The referee, who’d seemed to favour the home side in many of the physical confrontations, then heaped further pressure on the Irish when he gave Mal Donaghy a straight red card for a push on Jose Camacho on the hour. It looked harsh and now the Irish would have to negotiate the final thirty minutes a man down. There was no question of either side settling for the result as the hosts didn’t want to face the humiliation of defeat. If they lost they would face England and West Germany in the second phase, whereas France and Austria would await the group winners.
Try all they might the Spanish just couldn’t break through despite some nervous moments for the Irish. In the end Armstrong’s goal was enough to give the Irish a famous victory, possibly their most famous, given the stage. As it was both teams progressed to the next round with the Yugoslavs ruing not being more ambitious against the Hondurans the night before. Neither Spain nor Northern Ireland would win another game in the next phase but the Irish could always look back on a famous night in Valencia to comfort them.
Spain limped out of their own tournament, losing to West Germany and drawing with England. The last two World Cups had been won by the hosts, in fact three of the past four tournaments had but Spain’s big moment had been a disaster for the public.
Kuwait Walk Off
Kuwait were making their only ever World Cup appearance and had been drawn in a group with England, France and Czechoslovakia. To be fair to them they hadn’t bothered entering until 1974 but were considered severe cannon fodder. They had even brought their own mascot, a live camel! They were managed by Brazilian, Carlos Alberto Parreira, who has managed five national teams at World Cups, Brazil (1994 and 2006), Saudi Arabia (1998), South Africa (2010). Rather surprisingly they earned a draw in their opening game in Valladolid against Czechoslovakia. Panenka had put the Czechs in front from the penalty spot in the first half but midway through the second half Falsal Al-Dakhil scored an absolute screamer from about twenty five yards out. It flew into the top corner and brought them a famous draw.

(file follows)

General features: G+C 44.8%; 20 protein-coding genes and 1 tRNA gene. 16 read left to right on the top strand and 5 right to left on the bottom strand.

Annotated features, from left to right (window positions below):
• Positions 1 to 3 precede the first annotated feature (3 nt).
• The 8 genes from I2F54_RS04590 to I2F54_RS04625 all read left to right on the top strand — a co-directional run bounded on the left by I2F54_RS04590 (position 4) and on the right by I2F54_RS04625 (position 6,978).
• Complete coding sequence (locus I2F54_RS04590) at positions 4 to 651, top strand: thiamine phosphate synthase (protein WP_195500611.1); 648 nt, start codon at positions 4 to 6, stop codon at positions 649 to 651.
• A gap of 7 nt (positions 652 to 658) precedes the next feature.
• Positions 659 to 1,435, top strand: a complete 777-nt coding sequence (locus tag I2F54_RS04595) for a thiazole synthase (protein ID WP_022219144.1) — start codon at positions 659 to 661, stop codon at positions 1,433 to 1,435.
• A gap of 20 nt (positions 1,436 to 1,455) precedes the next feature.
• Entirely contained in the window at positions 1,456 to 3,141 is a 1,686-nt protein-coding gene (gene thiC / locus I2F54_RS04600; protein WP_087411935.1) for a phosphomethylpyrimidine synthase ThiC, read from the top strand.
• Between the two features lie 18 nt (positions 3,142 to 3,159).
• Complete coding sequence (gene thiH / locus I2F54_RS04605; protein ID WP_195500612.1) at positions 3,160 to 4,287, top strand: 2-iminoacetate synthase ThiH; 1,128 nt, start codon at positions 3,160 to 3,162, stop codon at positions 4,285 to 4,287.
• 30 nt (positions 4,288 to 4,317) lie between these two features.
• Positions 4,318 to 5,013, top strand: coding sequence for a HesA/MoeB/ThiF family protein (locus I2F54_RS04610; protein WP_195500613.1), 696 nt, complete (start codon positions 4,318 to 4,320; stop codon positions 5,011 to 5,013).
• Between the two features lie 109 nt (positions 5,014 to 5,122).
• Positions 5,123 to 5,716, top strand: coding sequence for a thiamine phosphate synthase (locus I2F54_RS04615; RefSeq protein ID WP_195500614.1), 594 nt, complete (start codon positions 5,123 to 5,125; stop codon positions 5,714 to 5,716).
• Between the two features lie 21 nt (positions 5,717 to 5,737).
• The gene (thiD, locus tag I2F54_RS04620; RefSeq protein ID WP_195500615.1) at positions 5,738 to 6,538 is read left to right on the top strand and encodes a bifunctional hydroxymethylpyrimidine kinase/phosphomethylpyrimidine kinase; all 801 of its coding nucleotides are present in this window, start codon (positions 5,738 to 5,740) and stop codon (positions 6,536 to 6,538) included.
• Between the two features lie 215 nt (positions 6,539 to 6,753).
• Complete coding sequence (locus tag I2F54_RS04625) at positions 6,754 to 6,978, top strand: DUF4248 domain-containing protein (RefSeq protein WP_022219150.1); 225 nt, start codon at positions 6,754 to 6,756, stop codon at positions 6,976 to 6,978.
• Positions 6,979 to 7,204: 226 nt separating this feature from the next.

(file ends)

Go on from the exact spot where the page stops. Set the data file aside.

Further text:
In their next game they were back in Valladolid to meet the French, who had lost to England in Bilbao. Didier Six had a goal ruled out for offside before Genghini put the French in front from a free-kick after half an hour. Platini added to it just before the break and then Didier Six extended the lead early in the second half with a well-taken volley. Maxime Bossis then had a goal ruled out for offside before Abdullah Al-Buloushi grabbed one back for the Kuwaitis when he beat Ettori at his near post. The French went straight down the other end and had another goal ruled out for offside, but then with ten minutes to go it all ‘kicked off’.
Platini put Giresse through but the Kuwait defence stopped as they heard the whistle. Unfortunately, someone in the crowd had blown a whistle and so Giresse carried on and scored. This triggered a mass sulk from the Kuwaitis, encouraged by the Kuwait FA President, Prince Fahid, sitting in the stands. He ordered the players off the pitch. The game was held up for about fifteen minutes as both sets of players maintained they had played to the whistle, unfortunately not the same one. Astonishingly, the referee agreed to chalk off the goal and award a drop-ball. Whether he would’ve done this had the game been closer is not certain. The French eventually scored a fourth goal but not before yet another goal was chalked off, this time for Kuwait. The next day FIFA fined Kuwait for the hold-up and was so critical of the referee’s performance they took his licence away from him. Although they were less successful in tracking down the phantom whistle blower of Valladolid.
Their final group game was in Bilbao against England, where they acquitted themselves very well. England won by a goal from Trevor Francis but they were poor. Kuwait has never qualified for the finals since but they certainly made sure their only appearance was memorable.
Next up – Match fixing and Maradona sees red